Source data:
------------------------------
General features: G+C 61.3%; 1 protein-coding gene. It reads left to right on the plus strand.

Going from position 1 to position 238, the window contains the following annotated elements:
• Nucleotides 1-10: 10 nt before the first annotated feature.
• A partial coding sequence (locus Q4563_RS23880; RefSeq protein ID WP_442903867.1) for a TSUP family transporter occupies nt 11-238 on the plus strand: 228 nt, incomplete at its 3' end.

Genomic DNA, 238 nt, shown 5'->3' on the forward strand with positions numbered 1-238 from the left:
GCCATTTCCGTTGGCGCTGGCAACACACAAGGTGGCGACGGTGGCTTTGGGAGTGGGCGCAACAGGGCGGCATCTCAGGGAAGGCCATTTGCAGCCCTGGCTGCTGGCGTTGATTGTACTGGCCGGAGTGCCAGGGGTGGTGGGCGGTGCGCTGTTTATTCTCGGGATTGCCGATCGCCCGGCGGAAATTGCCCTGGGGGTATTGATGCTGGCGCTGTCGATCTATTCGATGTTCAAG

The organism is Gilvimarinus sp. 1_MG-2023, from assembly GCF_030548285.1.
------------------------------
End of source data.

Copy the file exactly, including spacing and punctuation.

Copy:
General features: G+C 61.3%; 1 protein-coding gene. It reads left to right on the plus strand.

Going from position 1 to position 238, the window contains the following annotated elements:
• Nucleotides 1-10: 10 nt before the first annotated feature.
• A partial coding sequence (locus Q4563_RS23880; RefSeq protein ID WP_442903867.1) for a TSUP family transporter occupies nt 11-238 on the plus strand: 228 nt, incomplete at its 3' end.

Genomic DNA, 238 nt, shown 5'->3' on the forward strand with positions numbered 1-238 from the left:
GCCATTTCCGTTGGCGCTGGCAACACACAAGGTGGCGACGGTGGCTTTGGGAGTGGGCGCAACAGGGCGGCATCTCAGGGAAGGCCATTTGCAGCCCTGGCTGCTGGCGTTGATTGTACTGGCCGGAGTGCCAGGGGTGGTGGGCGGTGCGCTGTTTATTCTCGGGATTGCCGATCGCCCGGCGGAAATTGCCCTGGGGGTATTGATGCTGGCGCTGTCGATCTATTCGATGTTCAAG

The organism is Gilvimarinus sp. 1_MG-2023, from assembly GCF_030548285.1.